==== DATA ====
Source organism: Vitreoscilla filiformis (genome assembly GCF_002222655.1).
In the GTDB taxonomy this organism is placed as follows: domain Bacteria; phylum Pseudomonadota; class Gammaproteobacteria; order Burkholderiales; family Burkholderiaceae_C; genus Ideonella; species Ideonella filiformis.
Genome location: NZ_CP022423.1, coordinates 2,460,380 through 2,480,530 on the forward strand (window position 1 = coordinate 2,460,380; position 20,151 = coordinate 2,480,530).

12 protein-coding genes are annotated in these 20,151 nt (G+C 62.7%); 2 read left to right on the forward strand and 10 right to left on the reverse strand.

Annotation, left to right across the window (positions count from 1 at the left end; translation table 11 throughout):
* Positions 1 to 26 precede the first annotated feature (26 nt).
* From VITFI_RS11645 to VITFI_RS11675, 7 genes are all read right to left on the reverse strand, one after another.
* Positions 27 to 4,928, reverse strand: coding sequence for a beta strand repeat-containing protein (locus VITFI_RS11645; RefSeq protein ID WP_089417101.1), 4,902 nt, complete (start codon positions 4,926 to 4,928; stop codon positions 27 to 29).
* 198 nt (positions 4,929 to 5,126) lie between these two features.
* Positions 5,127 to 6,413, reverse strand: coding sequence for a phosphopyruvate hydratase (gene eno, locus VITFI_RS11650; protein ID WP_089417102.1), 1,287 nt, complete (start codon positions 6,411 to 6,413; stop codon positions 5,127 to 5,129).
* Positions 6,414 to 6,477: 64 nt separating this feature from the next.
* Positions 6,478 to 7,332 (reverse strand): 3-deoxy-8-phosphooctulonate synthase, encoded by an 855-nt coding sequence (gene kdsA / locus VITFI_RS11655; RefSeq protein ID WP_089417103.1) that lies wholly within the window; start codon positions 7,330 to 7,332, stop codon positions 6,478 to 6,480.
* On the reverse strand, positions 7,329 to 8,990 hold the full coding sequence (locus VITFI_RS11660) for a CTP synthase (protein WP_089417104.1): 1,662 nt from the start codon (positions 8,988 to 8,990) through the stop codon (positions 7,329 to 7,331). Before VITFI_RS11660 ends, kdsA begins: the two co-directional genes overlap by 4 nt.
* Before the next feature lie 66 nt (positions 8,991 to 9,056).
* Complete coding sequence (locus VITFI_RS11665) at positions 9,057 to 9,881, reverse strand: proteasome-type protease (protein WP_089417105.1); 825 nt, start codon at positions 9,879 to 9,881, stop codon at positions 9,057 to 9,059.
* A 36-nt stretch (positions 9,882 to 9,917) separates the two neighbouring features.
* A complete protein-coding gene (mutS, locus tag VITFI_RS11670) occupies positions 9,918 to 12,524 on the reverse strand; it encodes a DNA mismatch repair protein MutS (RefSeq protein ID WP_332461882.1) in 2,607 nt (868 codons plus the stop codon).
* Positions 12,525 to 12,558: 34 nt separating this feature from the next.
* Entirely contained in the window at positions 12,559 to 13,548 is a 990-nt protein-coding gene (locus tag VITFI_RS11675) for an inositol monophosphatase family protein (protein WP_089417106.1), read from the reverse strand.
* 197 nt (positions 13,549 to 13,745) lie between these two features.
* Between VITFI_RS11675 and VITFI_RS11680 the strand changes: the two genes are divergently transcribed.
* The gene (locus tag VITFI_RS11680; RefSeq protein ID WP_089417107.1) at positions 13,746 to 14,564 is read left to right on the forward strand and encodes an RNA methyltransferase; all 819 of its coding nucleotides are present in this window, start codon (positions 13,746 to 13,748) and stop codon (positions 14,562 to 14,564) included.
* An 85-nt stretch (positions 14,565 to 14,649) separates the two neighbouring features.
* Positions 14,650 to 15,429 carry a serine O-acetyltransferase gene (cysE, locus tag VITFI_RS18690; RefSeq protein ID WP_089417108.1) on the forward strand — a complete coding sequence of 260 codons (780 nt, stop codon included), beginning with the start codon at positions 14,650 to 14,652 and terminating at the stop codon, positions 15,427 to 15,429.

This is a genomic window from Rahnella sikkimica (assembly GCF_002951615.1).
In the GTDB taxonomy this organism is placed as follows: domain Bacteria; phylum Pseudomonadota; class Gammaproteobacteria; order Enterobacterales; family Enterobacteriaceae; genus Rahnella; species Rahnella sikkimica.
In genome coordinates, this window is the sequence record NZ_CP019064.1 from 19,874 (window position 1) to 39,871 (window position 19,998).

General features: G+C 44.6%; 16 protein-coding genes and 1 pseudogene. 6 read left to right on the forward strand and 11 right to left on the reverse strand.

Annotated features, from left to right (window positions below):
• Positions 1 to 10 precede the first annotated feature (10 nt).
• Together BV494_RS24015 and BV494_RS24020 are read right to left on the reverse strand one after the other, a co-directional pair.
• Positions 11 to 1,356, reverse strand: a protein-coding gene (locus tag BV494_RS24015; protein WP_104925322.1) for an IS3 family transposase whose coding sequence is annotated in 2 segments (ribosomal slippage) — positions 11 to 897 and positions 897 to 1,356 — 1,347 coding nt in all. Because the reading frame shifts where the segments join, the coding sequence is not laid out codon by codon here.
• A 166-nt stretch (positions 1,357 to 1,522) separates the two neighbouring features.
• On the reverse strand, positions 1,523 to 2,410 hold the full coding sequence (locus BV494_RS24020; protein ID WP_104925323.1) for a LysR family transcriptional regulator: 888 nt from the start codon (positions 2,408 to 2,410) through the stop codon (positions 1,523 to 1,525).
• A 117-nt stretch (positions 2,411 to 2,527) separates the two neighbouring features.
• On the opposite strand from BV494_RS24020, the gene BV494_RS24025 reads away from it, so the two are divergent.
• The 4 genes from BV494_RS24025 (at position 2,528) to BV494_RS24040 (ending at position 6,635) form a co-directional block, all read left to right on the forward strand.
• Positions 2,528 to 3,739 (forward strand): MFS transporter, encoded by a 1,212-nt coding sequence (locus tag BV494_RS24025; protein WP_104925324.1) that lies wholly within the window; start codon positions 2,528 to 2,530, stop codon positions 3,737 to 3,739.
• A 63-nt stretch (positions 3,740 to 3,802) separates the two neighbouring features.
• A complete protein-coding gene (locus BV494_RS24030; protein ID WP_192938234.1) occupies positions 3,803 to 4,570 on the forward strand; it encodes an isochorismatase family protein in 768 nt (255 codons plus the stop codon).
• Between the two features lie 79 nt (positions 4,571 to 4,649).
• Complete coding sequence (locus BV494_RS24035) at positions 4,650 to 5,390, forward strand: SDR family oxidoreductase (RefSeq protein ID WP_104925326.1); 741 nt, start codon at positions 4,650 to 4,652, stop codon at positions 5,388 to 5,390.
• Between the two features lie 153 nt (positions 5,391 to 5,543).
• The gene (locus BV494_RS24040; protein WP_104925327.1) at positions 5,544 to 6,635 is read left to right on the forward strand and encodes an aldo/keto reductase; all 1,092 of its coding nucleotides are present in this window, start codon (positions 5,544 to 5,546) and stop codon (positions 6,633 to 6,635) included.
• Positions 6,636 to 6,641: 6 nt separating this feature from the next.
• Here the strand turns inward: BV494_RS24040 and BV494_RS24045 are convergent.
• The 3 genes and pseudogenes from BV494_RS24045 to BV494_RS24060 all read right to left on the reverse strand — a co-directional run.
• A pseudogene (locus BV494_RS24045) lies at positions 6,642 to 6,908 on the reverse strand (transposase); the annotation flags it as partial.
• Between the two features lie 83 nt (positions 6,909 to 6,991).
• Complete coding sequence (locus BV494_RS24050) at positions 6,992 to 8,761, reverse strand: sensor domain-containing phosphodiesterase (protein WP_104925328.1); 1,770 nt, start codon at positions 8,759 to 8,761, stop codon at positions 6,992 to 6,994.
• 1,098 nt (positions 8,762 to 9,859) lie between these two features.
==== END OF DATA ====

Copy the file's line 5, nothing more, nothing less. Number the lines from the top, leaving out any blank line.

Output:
Annotation, left to right across the window (positions count from 1 at the left end; translation table 11 throughout):